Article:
Building on trailblazers’ work: How the impact of cancer genetics is being realized today
Dr. David Malkin is Senior Staff Oncologist, Senior Scientist and Director of the Cancer Genetics Program at SickKids. He is also Professor in the Department of Paediatrics and the Department of Medical Biophysics, the School of Graduate Studies at the University of Toronto.
Until recently, it had been thought that cancer was only rarely a ‘hereditary’ disease. With the advent of powerful new DNA sequencing technologies together with greater attention paid to accurate descriptions of family cancer histories, it is emerging that heredity does, in fact, play an important part in cancer. Remarkably, this new knowledge was foreshadowed at least 50 years ago by two brilliant physician-researchers at the National Cancer Institute in Bethesda, MD. In 1969, Frederick P. Li and Joseph Fraumeni, Jr. identified four families from a database of over 400 in whom a child diagnosed with a rare muscle tumour, called rhabdomyosarcoma, had at least one first degree relative and several other more distant relatives with various other types of cancer.
The syndrome they described became known as Li-Fraumeni syndrome (LFS) and over the next two decades they and other researchers identified a few dozen more such families around the world. What is particularly remarkable is that Drs. Li and Fraumeni suggested these constellations of cancers were caused by some abnormal gene being inherited from generation to generation almost a decade before it was possible to sequence genes, and during a time when most people thought that cancer was caused almost entirely by exposure to various carcinogens.
We take a look back at the impact that Li and Fraumeni had on our current understanding of the relationship between our genes and cancer predisposition in the May 27 issue of Science.
Unfortunately, many challenges still exist for LFS patients: we cannot prevent cancers from forming, treatments for the cancers that do occur are infrequently successful, patients may develop multiple cancers in their lifetime, and their lifetime risk to develop cancer approaches 100 per cent. Fortunately, we have also made important strides; we developed a surveillance protocol (the Toronto protocol) to closely monitor patients in order to detect cancers as early as possible. By so doing we demonstrated improvements in survival and reduction in treatment-related morbidity.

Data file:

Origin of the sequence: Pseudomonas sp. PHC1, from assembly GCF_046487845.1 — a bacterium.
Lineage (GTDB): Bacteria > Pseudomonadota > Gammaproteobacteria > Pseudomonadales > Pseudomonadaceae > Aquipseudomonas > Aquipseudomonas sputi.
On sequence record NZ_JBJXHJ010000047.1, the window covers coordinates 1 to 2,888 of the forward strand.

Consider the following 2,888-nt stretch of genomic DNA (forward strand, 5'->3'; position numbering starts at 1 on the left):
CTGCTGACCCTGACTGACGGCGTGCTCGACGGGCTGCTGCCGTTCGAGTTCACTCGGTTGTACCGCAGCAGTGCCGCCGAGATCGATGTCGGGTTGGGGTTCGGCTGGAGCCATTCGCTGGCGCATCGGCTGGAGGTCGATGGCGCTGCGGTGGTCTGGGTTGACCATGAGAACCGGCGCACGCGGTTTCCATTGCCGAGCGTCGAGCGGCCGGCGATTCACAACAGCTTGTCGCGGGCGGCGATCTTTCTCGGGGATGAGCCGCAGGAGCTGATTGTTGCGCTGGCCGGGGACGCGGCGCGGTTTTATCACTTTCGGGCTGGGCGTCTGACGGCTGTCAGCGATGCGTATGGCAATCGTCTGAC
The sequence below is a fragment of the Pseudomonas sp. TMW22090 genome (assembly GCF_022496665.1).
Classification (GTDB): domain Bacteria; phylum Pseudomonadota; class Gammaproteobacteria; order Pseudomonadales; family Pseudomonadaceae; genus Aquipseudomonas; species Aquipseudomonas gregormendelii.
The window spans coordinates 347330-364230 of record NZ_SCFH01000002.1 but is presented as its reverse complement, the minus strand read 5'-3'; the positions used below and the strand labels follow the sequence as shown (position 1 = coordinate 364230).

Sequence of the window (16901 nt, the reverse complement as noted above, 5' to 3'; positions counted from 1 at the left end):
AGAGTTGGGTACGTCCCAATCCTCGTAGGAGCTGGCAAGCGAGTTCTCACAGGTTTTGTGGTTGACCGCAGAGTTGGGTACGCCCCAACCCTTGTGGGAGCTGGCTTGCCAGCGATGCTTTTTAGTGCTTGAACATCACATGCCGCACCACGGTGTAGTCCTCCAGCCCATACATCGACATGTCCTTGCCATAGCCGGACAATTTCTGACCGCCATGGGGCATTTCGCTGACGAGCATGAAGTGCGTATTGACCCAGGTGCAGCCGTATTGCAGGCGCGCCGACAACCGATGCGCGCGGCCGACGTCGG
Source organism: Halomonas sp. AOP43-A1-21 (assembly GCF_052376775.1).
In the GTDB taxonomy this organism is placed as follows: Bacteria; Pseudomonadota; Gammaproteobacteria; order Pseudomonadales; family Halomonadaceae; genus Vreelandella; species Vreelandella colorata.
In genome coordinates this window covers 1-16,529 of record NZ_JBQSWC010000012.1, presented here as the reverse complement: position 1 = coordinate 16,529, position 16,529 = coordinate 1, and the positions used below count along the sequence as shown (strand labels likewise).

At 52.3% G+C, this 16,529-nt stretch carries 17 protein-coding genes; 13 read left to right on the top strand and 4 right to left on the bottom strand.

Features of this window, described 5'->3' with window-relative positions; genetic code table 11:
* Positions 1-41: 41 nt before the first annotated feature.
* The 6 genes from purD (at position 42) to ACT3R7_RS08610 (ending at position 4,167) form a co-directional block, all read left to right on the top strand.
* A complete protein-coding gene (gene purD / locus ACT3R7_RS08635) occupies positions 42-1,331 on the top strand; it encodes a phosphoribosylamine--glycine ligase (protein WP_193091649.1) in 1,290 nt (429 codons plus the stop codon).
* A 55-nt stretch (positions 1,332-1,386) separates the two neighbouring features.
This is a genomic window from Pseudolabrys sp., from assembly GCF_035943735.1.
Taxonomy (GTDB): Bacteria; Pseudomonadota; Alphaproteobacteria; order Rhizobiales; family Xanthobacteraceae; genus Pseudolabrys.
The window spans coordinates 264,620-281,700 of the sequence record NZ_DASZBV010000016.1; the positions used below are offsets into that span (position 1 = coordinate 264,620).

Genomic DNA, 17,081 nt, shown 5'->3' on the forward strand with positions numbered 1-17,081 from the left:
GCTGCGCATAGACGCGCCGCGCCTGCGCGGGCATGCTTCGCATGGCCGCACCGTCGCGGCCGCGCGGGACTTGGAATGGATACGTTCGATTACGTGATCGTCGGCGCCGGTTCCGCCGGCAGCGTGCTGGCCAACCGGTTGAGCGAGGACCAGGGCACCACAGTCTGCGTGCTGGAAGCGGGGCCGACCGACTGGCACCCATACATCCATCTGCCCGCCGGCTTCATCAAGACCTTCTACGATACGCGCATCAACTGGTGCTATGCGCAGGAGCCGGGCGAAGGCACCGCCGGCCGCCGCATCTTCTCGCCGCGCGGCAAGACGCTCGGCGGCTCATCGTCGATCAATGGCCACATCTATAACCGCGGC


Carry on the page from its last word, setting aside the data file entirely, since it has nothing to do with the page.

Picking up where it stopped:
We and others have also built on Li and Fraumeni’s original findings, discovering new genes associated with an ever-increasing number of other cancer predisposition syndromes, and applying the principles of early tumour detection to improve their outcomes. At the same time, great effort is being expended to develop novel approaches to therapy; time will tell whether these pay off.
This revolution in cancer predisposition research has enormous societal, psychosocial, ethical, medical and scientific implications – all of which must be carefully addressed in ongoing and future studies. Despite the challenges, we are optimistic that this research will result in improved outcomes for all these patients. As we state in our paper, it is the Li-Fraumeni syndrome families themselves that motivate and inspire us to continue our work in the dynamic field of hereditary cancer. We owe it to them, and to the dedicated trailblazing work of the forefathers of the field, to make a difference.